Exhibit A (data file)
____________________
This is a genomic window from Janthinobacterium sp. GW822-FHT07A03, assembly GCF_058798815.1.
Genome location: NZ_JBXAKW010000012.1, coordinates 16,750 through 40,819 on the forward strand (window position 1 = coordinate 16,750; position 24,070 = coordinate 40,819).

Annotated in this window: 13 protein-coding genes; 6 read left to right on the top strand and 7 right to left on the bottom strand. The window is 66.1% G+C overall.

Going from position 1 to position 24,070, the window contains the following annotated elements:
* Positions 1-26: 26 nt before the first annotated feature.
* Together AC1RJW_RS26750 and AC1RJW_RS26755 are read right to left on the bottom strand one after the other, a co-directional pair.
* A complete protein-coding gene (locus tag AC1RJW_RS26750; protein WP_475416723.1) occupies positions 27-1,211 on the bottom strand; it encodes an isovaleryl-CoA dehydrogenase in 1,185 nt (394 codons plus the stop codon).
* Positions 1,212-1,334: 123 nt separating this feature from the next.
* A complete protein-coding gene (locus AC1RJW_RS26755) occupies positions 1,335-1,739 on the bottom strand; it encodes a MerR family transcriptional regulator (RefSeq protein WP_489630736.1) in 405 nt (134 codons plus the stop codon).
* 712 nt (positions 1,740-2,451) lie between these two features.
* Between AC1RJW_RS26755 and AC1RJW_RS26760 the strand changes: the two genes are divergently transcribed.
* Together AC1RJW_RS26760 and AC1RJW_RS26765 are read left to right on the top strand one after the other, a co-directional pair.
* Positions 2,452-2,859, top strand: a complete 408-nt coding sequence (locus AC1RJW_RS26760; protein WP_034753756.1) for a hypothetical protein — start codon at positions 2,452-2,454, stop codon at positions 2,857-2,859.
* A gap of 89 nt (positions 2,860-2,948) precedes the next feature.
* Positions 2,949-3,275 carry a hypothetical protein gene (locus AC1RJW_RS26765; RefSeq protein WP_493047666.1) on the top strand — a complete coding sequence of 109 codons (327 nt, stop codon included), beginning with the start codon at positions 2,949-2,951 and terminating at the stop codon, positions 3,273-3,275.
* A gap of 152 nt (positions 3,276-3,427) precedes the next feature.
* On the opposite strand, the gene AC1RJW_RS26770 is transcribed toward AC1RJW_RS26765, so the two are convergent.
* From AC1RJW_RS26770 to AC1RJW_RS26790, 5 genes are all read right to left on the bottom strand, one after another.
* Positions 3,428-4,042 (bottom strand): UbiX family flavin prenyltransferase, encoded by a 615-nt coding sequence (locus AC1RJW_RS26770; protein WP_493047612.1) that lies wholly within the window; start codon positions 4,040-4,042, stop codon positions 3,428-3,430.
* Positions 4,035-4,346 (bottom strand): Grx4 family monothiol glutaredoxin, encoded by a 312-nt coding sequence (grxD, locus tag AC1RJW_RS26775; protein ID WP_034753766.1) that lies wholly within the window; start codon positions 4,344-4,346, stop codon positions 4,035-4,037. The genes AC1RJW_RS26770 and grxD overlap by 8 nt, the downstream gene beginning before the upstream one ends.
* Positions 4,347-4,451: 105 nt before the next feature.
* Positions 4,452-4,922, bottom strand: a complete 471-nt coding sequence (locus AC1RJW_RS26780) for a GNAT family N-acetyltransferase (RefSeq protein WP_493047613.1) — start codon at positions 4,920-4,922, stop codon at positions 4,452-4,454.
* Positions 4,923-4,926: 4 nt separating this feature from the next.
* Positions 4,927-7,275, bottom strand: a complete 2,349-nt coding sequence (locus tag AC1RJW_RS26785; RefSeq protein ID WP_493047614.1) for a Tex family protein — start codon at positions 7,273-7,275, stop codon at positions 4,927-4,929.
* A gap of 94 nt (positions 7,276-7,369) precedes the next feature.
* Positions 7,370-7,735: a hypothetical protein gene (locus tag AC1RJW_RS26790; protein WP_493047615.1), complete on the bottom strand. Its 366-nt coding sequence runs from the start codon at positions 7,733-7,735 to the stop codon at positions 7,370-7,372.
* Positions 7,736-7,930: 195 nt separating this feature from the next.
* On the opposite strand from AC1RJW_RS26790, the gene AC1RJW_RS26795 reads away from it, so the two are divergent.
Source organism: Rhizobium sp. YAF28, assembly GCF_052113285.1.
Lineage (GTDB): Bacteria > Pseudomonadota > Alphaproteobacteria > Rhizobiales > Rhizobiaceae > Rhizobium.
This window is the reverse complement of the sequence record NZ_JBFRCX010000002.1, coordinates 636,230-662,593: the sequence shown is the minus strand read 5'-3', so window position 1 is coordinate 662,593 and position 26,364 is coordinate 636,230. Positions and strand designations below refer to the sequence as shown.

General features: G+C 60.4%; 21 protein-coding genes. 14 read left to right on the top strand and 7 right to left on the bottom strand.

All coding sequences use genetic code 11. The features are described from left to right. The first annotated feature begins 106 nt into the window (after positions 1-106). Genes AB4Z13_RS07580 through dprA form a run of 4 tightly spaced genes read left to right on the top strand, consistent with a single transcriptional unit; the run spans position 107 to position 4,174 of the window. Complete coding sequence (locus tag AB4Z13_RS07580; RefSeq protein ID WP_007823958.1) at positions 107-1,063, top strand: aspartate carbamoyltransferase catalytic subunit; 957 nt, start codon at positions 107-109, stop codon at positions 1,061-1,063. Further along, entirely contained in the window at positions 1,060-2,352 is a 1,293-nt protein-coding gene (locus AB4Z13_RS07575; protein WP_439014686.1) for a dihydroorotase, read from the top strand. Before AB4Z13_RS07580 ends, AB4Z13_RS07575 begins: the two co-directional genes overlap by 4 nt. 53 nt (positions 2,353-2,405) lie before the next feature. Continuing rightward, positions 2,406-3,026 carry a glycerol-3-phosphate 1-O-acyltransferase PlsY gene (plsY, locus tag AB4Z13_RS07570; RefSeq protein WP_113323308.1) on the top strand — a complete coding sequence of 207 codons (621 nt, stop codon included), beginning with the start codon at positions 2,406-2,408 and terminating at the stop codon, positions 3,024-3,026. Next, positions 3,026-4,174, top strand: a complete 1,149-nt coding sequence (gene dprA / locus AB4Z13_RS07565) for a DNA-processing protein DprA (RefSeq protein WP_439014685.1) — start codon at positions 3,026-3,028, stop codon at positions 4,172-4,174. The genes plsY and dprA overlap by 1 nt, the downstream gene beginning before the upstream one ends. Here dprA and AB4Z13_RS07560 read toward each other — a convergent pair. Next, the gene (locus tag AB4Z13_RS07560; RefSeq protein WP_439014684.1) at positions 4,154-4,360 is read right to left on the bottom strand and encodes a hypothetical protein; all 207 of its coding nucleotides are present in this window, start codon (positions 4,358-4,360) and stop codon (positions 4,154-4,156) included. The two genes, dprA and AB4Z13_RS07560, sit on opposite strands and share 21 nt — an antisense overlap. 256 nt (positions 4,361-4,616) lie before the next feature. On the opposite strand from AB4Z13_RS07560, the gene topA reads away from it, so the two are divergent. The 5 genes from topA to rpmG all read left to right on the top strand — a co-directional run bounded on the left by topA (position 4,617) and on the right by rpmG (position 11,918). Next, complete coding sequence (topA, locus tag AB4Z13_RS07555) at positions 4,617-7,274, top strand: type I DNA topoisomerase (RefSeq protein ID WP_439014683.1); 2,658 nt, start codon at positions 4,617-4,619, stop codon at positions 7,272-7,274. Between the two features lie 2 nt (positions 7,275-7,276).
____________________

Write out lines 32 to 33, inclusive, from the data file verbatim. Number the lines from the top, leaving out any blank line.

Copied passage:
General features: G+C 60.4%; 21 protein-coding genes. 14 read left to right on the top strand and 7 right to left on the bottom strand.

All coding sequences use genetic code 11. The features are described from left to right. The first annotated feature begins 106 nt into the window (after positions 1-106). Genes AB4Z13_RS07580 through dprA form a run of 4 tightly spaced genes read left to right on the top strand, consistent with a single transcriptional unit; the run spans position 107 to position 4,174 of the window. Complete coding sequence (locus tag AB4Z13_RS07580; RefSeq protein ID WP_007823958.1) at positions 107-1,063, top strand: aspartate carbamoyltransferase catalytic subunit; 957 nt, start codon at positions 107-109, stop codon at positions 1,061-1,063. Further along, entirely contained in the window at positions 1,060-2,352 is a 1,293-nt protein-coding gene (locus AB4Z13_RS07575; protein WP_439014686.1) for a dihydroorotase, read from the top strand. Before AB4Z13_RS07580 ends, AB4Z13_RS07575 begins: the two co-directional genes overlap by 4 nt. 53 nt (positions 2,353-2,405) lie before the next feature. Continuing rightward, positions 2,406-3,026 carry a glycerol-3-phosphate 1-O-acyltransferase PlsY gene (plsY, locus tag AB4Z13_RS07570; RefSeq protein WP_113323308.1) on the top strand — a complete coding sequence of 207 codons (621 nt, stop codon included), beginning with the start codon at positions 2,406-2,408 and terminating at the stop codon, positions 3,024-3,026. Next, positions 3,026-4,174, top strand: a complete 1,149-nt coding sequence (gene dprA / locus AB4Z13_RS07565) for a DNA-processing protein DprA (RefSeq protein WP_439014685.1) — start codon at positions 3,026-3,028, stop codon at positions 4,172-4,174. The genes plsY and dprA overlap by 1 nt, the downstream gene beginning before the upstream one ends. Here dprA and AB4Z13_RS07560 read toward each other — a convergent pair. Next, the gene (locus tag AB4Z13_RS07560; RefSeq protein WP_439014684.1) at positions 4,154-4,360 is read right to left on the bottom strand and encodes a hypothetical protein; all 207 of its coding nucleotides are present in this window, start codon (positions 4,358-4,360) and stop codon (positions 4,154-4,156) included. The two genes, dprA and AB4Z13_RS07560, sit on opposite strands and share 21 nt — an antisense overlap. 256 nt (positions 4,361-4,616) lie before the next feature. On the opposite strand from AB4Z13_RS07560, the gene topA reads away from it, so the two are divergent. The 5 genes from topA to rpmG all read left to right on the top strand — a co-directional run bounded on the left by topA (position 4,617) and on the right by rpmG (position 11,918). Next, complete coding sequence (topA, locus tag AB4Z13_RS07555) at positions 4,617-7,274, top strand: type I DNA topoisomerase (RefSeq protein ID WP_439014683.1); 2,658 nt, start codon at positions 4,617-4,619, stop codon at positions 7,272-7,274. Between the two features lie 2 nt (positions 7,275-7,276).